The European Union has exclusive competence in the area of common commercial policy, as provided for in the Treaty on the Functioning of the European Union (TFEU). The TFEU defines common commercial policy and the commercial aspects of intellectual property are expressly included within this definition.
The general objective is to ensure that customs measures and procedures concerning border enforcement of IPR are effective and consistent with all relevant legal obligations. The policy shall in particular pursue the following specific objectives:
(i) improve IPR enforcement at the border.
(ii) limit administrative and economic burdens on customs and right-holders, especially small and medium enterprises.
(iii) clarify and revisit any provision which may be perceived as imbalances in administrative procedures.
5. Policy options
Three main options emerge as those most realistic and feasible:
i) Policy option A – Baseline scenario, where no action is taken.
ii) Policy option B – Use of non-legislative instruments, such as training, guidelines, explanatory notes, exchange of best practices, regular contacts with the stakeholders.
iii) Policy option C – Amendment of the Regulation, where the existing legal framework would be modified. Different options could be available for each of the different identified problems. Amendments to all or some of the following provisions could be envisaged:
- with regard to problem I, concerning the extension of the scope of customs enforcement, two sub-options could be taken into consideration: (i) the first sub-option would be to extend the scope of IPR infringements to cover all infringements of the types of IPR already included in the Regulation, and (ii) the second sub-option would be to include, in addition to the extension proposed in the first sub-option, goods infringing IPRs not already covered by the Regulation;
- with regard to problem II, the introduction of a mandatory system for simplified destruction of IPR-infringing goods, subject to clarified conditions and adequate safeguards and the introduction of a specific simplified procedure for small consignments;
- with regards to problem III, the introduction of further clarity concerning goods that are merely transiting the EU and not destined for, nor pose a risk of being diverted onto the EU internal market and the introduction of further clarity in the procedures, to increase legal certainty for all legitimate stakeholders.
Such amendments should not preclude additional support measures.
However, it is not the intention of the assessment to compare the likely merits of those three options, with a view to deciding solely to maintain the baseline scenario, or to introduce non-legislative instruments, or to make a legislative proposal. The aim is to consider each specific problem against relevant criteria, with a view to finding the appropriate mix of possible solutions.
6. Assessment of impacts of options 6.1. Introduction
There is consensus across the board that there is a lack of credible data in this field. The main source of information is the annual report on EU customs enforcement of IPR. However, there is little credible information on illicit activities and the absence of data on the volume of EU external trade in goods infringing IPR or of the situation on the internal market renders an assessment of the possible impact of any option difficult. In addition, it is not possible to determine to what extent customs authorities would identify and act upon these infringing goods, as the success of the measures does not solely depend on the decision to modify the legislation. In these circumstances, only a quality assessment is possible.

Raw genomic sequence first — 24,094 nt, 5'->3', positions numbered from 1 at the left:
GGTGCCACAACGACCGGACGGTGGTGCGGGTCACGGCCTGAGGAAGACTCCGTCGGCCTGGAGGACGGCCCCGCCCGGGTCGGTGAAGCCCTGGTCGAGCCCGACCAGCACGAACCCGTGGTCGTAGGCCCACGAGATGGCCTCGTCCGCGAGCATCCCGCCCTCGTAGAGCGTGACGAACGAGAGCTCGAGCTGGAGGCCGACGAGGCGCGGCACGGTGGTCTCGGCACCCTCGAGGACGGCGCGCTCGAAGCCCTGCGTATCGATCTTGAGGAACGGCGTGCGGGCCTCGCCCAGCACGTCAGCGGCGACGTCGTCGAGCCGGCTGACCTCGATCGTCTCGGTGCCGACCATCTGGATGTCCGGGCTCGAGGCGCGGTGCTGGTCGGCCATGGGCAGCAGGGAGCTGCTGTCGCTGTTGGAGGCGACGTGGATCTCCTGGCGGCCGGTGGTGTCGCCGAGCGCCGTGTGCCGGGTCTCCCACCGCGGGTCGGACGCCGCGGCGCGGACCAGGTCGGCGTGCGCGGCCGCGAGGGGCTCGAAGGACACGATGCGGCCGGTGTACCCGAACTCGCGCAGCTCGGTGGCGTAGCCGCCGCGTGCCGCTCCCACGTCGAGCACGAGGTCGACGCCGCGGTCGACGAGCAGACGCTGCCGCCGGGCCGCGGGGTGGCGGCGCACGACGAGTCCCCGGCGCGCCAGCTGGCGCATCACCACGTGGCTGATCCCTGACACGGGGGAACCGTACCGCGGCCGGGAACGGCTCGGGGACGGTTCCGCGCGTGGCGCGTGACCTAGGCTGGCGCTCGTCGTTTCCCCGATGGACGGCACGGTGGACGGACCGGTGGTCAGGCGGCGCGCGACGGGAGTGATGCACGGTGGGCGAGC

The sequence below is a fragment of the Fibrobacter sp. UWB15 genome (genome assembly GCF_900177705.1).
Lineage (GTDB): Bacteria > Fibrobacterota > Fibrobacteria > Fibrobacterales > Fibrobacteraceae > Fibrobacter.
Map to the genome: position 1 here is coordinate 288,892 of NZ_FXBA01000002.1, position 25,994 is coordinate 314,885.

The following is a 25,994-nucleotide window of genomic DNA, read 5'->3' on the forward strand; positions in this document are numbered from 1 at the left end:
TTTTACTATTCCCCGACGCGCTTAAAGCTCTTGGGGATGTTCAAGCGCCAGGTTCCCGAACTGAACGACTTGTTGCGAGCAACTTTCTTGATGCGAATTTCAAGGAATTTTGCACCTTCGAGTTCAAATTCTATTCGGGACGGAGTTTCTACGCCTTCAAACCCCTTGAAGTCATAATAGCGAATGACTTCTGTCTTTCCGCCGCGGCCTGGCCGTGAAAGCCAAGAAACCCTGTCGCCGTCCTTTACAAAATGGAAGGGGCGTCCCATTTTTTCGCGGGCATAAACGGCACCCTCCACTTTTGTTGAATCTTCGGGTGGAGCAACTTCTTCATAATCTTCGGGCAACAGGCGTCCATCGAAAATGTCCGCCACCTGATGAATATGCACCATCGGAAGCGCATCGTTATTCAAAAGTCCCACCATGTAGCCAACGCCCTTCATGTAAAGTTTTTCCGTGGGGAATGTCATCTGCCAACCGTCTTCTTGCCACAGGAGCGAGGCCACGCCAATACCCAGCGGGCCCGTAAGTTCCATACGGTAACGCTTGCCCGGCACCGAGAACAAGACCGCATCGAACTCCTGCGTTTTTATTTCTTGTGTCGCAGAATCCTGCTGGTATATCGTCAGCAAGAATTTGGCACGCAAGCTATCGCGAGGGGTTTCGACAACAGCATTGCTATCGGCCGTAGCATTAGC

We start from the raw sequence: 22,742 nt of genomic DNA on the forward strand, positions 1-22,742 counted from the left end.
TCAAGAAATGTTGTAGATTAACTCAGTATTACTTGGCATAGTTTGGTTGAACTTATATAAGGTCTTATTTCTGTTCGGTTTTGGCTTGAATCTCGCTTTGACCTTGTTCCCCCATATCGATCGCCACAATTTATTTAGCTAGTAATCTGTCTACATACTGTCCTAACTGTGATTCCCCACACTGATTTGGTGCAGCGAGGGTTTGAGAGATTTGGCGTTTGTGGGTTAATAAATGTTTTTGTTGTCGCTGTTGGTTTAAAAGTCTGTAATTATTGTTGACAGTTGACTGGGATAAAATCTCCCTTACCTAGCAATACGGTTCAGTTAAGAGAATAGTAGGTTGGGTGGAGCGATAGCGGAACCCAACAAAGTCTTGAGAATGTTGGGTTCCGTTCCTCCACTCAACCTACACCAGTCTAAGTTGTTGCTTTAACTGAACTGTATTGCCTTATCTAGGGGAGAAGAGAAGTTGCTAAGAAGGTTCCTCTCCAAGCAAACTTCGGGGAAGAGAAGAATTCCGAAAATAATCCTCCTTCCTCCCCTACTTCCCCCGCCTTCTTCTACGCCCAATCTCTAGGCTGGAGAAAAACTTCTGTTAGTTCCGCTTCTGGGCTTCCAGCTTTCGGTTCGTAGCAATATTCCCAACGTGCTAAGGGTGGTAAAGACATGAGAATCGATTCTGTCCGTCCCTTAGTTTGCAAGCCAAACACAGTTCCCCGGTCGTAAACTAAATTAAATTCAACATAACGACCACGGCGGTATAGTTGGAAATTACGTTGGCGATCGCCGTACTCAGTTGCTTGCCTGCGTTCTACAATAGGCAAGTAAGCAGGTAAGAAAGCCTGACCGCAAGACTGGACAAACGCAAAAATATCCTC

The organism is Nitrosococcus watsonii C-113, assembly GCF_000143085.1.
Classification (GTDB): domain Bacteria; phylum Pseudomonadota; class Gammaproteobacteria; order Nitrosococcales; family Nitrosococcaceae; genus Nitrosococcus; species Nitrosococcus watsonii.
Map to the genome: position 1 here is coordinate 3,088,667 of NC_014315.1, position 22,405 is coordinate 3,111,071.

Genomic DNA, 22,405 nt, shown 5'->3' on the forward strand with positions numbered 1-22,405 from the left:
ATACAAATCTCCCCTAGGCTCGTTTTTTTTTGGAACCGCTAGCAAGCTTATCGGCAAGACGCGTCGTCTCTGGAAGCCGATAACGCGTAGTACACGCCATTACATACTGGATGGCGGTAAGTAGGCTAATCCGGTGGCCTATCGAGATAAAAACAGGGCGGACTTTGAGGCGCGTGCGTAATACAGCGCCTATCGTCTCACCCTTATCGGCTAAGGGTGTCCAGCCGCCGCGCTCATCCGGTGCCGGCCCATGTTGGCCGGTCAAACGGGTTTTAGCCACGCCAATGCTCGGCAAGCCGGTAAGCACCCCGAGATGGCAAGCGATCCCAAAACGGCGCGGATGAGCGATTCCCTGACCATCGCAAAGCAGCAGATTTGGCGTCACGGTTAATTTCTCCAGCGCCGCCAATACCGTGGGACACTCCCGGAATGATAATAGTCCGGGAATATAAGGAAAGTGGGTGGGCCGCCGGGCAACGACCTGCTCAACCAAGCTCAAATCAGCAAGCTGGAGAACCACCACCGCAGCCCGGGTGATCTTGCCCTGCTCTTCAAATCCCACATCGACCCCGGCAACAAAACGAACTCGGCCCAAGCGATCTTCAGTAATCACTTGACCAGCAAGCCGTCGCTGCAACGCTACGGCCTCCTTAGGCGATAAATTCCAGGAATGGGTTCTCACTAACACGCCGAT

The assessment considers the impacts of addressing the three general problems identified in the review, which may require amendments to the Regulation. These technical problems are not necessarily closely inter-linked, therefore policy options for each separate problem were drawn up and assessed with specific criteria.
6.2. Problem I: Some IPRs are not enforced by customs at the EU border
The level of IPR enforcement in the EU territory would be slightly improved by extending the current scope of the Regulation in terms of IPR infringements covered. The main focus for customs control has been on counterfeit products; in 2009, 90% of the articles detained by customs allegedly infringing IPR were counterfeit products. This seems to indicate that customs authorities are mainly finding those IPR infringements, which are more visible and easier to identify. In principle, one would not expect that the simple amendment of the Regulation to include within its scope, goods involving more complex IPR infringements could lead to a radical shift in the type of customs interceptions.
Nevertheless, a relatively significant impact from the introduction of provisions enabling customs to act on confusingly similar trademarks and illicit parallel trade, in particular with regards to trademarks should not be discarded, even though it is not possible to measure the effect in advance.
There would be an impact in terms of costs for customs authorities, international trade service providers and right-holders. As the level of trade in these infringing goods is unknown, it is not possible to estimate the costs, though the cost of enforcing IPR at the border to an equivalent level in the internal market would be lower as the right holder would need to initiate less legal proceedings, since the shipment of infringing goods would not have been disaggregated and delivered to retailers.
The risk of hindering legitimate trade by enforcing IPR at the border would be increased. It might be difficult for customs authorities to assess some of the IPR infringements that could be added, thus introducing an added risk that decisions to detain goods might be unfounded.